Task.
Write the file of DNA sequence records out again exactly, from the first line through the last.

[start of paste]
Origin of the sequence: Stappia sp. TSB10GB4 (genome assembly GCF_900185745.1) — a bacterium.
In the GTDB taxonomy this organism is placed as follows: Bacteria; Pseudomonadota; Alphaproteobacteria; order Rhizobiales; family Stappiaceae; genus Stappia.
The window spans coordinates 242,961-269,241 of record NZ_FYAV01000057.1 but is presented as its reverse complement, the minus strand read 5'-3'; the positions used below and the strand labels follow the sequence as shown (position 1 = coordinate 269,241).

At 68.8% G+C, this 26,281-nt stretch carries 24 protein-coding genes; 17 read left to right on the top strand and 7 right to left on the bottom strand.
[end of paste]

Origin of the sequence: Stappia sp. TSB10GB4 (genome assembly GCF_900185745.1) — a bacterium.
In the GTDB taxonomy this organism is placed as follows: Bacteria; Pseudomonadota; Alphaproteobacteria; order Rhizobiales; family Stappiaceae; genus Stappia.
The window spans coordinates 242,961-269,241 of record NZ_FYAV01000057.1 but is presented as its reverse complement, the minus strand read 5'-3'; the positions used below and the strand labels follow the sequence as shown (position 1 = coordinate 269,241).

At 68.8% G+C, this 26,281-nt stretch carries 24 protein-coding genes; 17 read left to right on the top strand and 7 right to left on the bottom strand.